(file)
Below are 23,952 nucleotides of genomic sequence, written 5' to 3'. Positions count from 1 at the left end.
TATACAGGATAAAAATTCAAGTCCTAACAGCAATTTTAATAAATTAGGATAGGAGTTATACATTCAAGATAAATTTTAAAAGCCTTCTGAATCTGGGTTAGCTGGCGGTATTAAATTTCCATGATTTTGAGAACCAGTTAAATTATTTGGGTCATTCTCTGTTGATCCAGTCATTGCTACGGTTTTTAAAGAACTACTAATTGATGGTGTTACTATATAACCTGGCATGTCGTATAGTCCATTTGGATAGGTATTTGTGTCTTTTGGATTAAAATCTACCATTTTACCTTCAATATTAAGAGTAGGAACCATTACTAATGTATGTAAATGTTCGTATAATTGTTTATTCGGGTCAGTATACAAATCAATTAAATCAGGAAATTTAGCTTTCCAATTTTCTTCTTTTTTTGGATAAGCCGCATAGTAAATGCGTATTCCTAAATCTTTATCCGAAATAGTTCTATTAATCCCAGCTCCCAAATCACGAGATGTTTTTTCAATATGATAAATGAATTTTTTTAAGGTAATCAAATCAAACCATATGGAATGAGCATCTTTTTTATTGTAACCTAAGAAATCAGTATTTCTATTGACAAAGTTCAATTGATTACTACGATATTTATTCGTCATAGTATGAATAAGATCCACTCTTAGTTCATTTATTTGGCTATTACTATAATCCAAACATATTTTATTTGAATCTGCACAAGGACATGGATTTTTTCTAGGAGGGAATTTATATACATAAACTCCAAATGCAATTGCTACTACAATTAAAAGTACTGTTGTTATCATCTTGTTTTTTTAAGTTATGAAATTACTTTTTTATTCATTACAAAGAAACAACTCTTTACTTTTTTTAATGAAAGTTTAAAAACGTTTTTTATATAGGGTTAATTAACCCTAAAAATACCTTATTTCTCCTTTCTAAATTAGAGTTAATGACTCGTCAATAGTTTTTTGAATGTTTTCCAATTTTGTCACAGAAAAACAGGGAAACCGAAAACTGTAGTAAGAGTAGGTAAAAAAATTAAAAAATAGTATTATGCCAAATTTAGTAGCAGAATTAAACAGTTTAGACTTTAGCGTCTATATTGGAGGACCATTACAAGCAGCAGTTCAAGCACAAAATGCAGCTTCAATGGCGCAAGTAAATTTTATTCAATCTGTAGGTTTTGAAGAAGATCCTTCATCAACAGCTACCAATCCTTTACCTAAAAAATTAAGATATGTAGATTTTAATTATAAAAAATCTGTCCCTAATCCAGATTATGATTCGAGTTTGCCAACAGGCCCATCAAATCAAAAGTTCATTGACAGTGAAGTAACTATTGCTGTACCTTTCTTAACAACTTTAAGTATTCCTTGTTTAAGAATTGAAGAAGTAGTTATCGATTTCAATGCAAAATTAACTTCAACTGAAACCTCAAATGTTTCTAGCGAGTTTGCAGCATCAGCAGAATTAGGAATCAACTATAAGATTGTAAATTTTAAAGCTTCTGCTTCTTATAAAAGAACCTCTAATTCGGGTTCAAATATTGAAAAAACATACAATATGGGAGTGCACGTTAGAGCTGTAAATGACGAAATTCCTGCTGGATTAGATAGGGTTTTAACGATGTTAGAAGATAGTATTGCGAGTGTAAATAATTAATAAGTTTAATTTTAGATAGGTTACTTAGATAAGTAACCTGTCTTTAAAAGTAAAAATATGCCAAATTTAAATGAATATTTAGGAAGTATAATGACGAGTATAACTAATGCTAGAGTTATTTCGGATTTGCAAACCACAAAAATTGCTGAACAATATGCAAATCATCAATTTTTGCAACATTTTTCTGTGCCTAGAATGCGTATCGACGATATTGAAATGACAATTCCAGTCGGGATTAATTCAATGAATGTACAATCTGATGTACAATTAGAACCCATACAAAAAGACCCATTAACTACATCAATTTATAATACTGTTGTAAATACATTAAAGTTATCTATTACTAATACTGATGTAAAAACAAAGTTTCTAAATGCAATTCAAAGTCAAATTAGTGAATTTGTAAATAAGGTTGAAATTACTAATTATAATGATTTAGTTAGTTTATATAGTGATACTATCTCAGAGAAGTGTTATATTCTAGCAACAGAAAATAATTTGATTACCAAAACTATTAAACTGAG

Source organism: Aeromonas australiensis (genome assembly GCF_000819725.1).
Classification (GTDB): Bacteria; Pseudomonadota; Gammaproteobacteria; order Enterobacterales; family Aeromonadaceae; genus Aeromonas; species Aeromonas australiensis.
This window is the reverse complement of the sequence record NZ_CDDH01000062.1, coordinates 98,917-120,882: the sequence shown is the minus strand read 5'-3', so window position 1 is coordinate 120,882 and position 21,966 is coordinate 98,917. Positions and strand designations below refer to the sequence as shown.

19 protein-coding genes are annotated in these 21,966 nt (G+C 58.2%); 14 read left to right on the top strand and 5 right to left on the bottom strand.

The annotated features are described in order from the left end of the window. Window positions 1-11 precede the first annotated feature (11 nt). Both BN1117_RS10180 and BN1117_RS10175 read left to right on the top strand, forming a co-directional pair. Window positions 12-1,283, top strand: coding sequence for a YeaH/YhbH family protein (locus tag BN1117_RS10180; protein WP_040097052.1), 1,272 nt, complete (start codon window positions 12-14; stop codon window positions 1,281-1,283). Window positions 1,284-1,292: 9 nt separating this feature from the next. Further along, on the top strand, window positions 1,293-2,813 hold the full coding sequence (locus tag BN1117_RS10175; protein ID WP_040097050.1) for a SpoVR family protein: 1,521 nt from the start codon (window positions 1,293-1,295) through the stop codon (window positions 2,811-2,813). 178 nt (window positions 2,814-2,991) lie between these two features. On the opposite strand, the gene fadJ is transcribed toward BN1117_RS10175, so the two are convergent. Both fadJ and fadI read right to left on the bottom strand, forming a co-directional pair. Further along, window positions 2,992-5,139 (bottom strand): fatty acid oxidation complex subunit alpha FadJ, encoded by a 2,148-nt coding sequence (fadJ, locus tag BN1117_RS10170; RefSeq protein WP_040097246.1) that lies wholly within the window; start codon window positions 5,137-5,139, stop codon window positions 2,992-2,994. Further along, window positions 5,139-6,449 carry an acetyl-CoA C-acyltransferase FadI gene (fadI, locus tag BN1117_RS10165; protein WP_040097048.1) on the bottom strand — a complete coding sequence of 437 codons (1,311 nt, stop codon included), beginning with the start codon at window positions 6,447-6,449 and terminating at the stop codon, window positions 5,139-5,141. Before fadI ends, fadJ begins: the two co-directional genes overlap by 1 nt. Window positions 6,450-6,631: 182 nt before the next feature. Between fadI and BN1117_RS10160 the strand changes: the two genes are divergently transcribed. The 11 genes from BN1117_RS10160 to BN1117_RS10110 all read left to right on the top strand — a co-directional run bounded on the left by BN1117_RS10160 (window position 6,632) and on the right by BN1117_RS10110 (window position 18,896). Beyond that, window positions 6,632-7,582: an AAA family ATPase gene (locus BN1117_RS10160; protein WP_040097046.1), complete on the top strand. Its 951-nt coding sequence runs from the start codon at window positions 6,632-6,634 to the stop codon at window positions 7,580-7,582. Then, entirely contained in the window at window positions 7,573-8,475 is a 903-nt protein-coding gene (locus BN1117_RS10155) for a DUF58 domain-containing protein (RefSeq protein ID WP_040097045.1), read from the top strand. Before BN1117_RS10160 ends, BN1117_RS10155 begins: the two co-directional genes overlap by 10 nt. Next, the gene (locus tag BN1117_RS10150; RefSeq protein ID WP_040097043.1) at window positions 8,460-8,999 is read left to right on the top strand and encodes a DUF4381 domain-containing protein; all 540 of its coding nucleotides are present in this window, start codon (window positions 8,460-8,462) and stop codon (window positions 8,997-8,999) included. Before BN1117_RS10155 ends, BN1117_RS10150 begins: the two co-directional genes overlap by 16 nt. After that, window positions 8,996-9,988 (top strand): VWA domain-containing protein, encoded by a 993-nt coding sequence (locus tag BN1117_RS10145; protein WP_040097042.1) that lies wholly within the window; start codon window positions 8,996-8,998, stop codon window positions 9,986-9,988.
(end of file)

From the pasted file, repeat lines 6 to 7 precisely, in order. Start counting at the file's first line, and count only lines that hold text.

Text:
19 protein-coding genes are annotated in these 21,966 nt (G+C 58.2%); 14 read left to right on the top strand and 5 right to left on the bottom strand.

The annotated features are described in order from the left end of the window. Window positions 1-11 precede the first annotated feature (11 nt). Both BN1117_RS10180 and BN1117_RS10175 read left to right on the top strand, forming a co-directional pair. Window positions 12-1,283, top strand: coding sequence for a YeaH/YhbH family protein (locus tag BN1117_RS10180; protein WP_040097052.1), 1,272 nt, complete (start codon window positions 12-14; stop codon window positions 1,281-1,283). Window positions 1,284-1,292: 9 nt separating this feature from the next. Further along, on the top strand, window positions 1,293-2,813 hold the full coding sequence (locus tag BN1117_RS10175; protein ID WP_040097050.1) for a SpoVR family protein: 1,521 nt from the start codon (window positions 1,293-1,295) through the stop codon (window positions 2,811-2,813). 178 nt (window positions 2,814-2,991) lie between these two features. On the opposite strand, the gene fadJ is transcribed toward BN1117_RS10175, so the two are convergent. Both fadJ and fadI read right to left on the bottom strand, forming a co-directional pair. Further along, window positions 2,992-5,139 (bottom strand): fatty acid oxidation complex subunit alpha FadJ, encoded by a 2,148-nt coding sequence (fadJ, locus tag BN1117_RS10170; RefSeq protein WP_040097246.1) that lies wholly within the window; start codon window positions 5,137-5,139, stop codon window positions 2,992-2,994. Further along, window positions 5,139-6,449 carry an acetyl-CoA C-acyltransferase FadI gene (fadI, locus tag BN1117_RS10165; protein WP_040097048.1) on the bottom strand — a complete coding sequence of 437 codons (1,311 nt, stop codon included), beginning with the start codon at window positions 6,447-6,449 and terminating at the stop codon, window positions 5,139-5,141. Before fadI ends, fadJ begins: the two co-directional genes overlap by 1 nt. Window positions 6,450-6,631: 182 nt before the next feature. Between fadI and BN1117_RS10160 the strand changes: the two genes are divergently transcribed. The 11 genes from BN1117_RS10160 to BN1117_RS10110 all read left to right on the top strand — a co-directional run bounded on the left by BN1117_RS10160 (window position 6,632) and on the right by BN1117_RS10110 (window position 18,896). Beyond that, window positions 6,632-7,582: an AAA family ATPase gene (locus BN1117_RS10160; protein WP_040097046.1), complete on the top strand. Its 951-nt coding sequence runs from the start codon at window positions 6,632-6,634 to the stop codon at window positions 7,580-7,582. Then, entirely contained in the window at window positions 7,573-8,475 is a 903-nt protein-coding gene (locus BN1117_RS10155) for a DUF58 domain-containing protein (RefSeq protein ID WP_040097045.1), read from the top strand. Before BN1117_RS10160 ends, BN1117_RS10155 begins: the two co-directional genes overlap by 10 nt. Next, the gene (locus tag BN1117_RS10150; RefSeq protein ID WP_040097043.1) at window positions 8,460-8,999 is read left to right on the top strand and encodes a DUF4381 domain-containing protein; all 540 of its coding nucleotides are present in this window, start codon (window positions 8,460-8,462) and stop codon (window positions 8,997-8,999) included. Before BN1117_RS10155 ends, BN1117_RS10150 begins: the two co-directional genes overlap by 16 nt. After that, window positions 8,996-9,988 (top strand): VWA domain-containing protein, encoded by a 993-nt coding sequence (locus tag BN1117_RS10145; protein WP_040097042.1) that lies wholly within the window; start codon window positions 8,996-8,998, stop codon window positions 9,986-9,988.